2016 Trends #8: Getting Serious About Anti-Bribery & Corruption Efforts and Third-Party Risk Management

by NAVEX Global
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To help prepare compliance professionals for the year ahead, we’ve talked with industry experts, our colleagues at NAVEX Global, and ethics and compliance professionals from our more than 12,500 client organizations to gather insights on the top issues and trends that will impact compliance programs in 2016. We’ll share each of the trends here over the next few weeks, but you can also download the whitepaper that includes all ten trends at any time.  


By now, most organizations understand the importance of identifying and addressing any exposure they have to violations of anti-corruption and bribery (ABC) laws. Much attention has been given to recent cases, and to enforcement of the U.S. Foreign Corrupt Practices Act (FCPA) and the U.K.’s Bribery Act.

Recently, Ben Morgan, Joint Head of the U.K. Serious Fraud Office Bribery and Corruption Unit, urged organizations to voluntarily come forward now with any information they have about past corrupt practices—or face the full force of his office later.

This certainly underscores the need to make bribery and corruption a priority. For those who may still think concerns about ABC risks are exaggerated, consider the findings of the 2015 KPMG survey on the topic. Its findings, based on a survey of 659 risk managers, include:

  • Compared with a KPMG survey four years ago, there was a sharp increase in the proportion of respondents who say they are highly challenged by the issue of ABC.
  • As organizations continue to globalize, management of third parties poses the greatest challenge in executing ABC programs.
  • Despite the difficulty of monitoring their business dealings with third parties, more than one third of respondents do not formally identify high-risk third parties. More than half of those respondents with right-to-audit clauses over third parties have not exercised the right.
  • ABC considerations are accorded too low a priority by organizations preparing to acquire, or merge with, other corporations across borders. 
  • Respondents complain they lack the resources to manage ABC risk.
  • A top-down risk assessment would help organizations set priorities, but executives admit that an ABC risk assessment is one of their organizations’ top challenges.

These findings demonstrate the critical need for companies to identify and address ABC risks and the roles third parties play in these risks. It is often daunting or overwhelming for organizations to develop and undertake a program. However, doing nothing is not an acceptable defense.

Key Steps for Organizations to Take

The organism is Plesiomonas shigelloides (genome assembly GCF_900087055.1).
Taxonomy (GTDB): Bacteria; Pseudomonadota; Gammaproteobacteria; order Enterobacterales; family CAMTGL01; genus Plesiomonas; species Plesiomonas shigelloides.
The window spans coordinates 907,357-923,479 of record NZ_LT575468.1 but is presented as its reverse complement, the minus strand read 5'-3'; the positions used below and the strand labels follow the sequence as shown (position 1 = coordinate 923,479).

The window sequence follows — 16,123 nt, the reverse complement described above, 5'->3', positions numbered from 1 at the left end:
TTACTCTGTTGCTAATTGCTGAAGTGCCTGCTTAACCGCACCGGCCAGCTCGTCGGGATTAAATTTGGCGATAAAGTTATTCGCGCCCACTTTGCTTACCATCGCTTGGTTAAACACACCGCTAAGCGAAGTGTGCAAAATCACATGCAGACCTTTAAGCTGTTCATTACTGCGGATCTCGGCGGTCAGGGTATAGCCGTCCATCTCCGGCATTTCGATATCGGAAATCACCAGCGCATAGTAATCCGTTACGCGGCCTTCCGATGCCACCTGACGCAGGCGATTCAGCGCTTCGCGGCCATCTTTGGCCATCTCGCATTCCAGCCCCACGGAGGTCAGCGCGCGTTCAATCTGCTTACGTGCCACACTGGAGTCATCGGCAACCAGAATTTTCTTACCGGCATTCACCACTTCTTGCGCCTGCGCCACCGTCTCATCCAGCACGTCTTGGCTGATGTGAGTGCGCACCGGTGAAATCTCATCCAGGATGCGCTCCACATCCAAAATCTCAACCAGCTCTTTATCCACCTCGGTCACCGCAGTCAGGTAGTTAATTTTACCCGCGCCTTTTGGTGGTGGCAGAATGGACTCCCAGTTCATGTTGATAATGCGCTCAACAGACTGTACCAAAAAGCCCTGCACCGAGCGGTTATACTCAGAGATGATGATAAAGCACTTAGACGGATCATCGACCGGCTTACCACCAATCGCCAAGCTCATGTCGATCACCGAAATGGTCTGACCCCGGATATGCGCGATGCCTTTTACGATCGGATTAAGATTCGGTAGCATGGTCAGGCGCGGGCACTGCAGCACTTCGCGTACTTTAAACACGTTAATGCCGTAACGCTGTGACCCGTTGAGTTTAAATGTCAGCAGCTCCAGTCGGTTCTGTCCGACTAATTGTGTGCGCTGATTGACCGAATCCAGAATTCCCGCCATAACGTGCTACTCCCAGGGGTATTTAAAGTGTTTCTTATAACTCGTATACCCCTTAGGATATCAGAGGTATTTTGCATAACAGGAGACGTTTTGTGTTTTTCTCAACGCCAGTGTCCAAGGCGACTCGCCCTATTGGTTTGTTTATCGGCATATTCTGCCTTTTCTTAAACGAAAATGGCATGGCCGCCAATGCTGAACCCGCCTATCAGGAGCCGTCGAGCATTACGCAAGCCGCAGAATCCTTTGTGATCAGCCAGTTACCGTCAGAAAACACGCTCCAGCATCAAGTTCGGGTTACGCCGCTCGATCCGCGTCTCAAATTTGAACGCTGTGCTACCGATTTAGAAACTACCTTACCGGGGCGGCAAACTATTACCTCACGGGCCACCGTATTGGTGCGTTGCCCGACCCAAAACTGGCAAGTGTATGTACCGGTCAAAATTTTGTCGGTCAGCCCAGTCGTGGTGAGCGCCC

1. Conduct a robust corporate risk assessment.

Your risk assessment should not only identify key risk areas, but also cite plans to mitigate or reduce risk to acceptable levels. The process should first involve document reviews. Then, surveys and interviews with subject matter experts and compliance stakeholders can evaluate the likelihood, magnitude and mitigating controls of various risks.

2. Review your ABC mitigation plan for completeness.

The mitigation steps you develop based on your risk assessment should be organized into an efficient ABC program. This is not separate from your overall E&C program, but is a plan that describes how various E&C controls and resources are being deployed to address the ABC risks.

In 2012 the U.S. Department of Justice and U.S. SEC published a useful tool to evaluate the completeness of your ABC efforts.

3. Identify and address your organization’s third party risks. 

This is often the most challenging step to take. There are often hundreds or even thousands of third parties considered or engaged by organizations for both routine and episodic roles.

Though challenging, an ABC mitigation plan isn’t complete unless it tackles third-party exposure. The FCPA Guide suggests that every compliance program should address the following guiding principles:

  • As part of risk-based due diligence, understand the qualifications and associates of the organization’s third parties. Scrutiny should increase as “red flags” surface. 
  • Understand the business rationale for including a third party in the transaction. 
  • Undertake some form of ongoing monitoring of third party relationships.
  • Inform the third party of the organization’s compliance program and commitment to ethical and lawful business practices.

4. Create or update written policies and procedures to address these risks—particularly the highest risks.

The best practice is to use policy management software to assist in this process. A centralized database should be easily accessible to users; regularly updated; confirm and track applicable policy updates, training and investigations.

There is no need to boil the ocean—but you must turn on the stove. The best way to address many of these concerns is to devise a plan to implement changes in demonstrable stages—and determine how technology can help you create significantly stronger third party due diligence and risk assessment programs while making them more efficient and defensible.


View original article at Ethics & Compliance MattersTM

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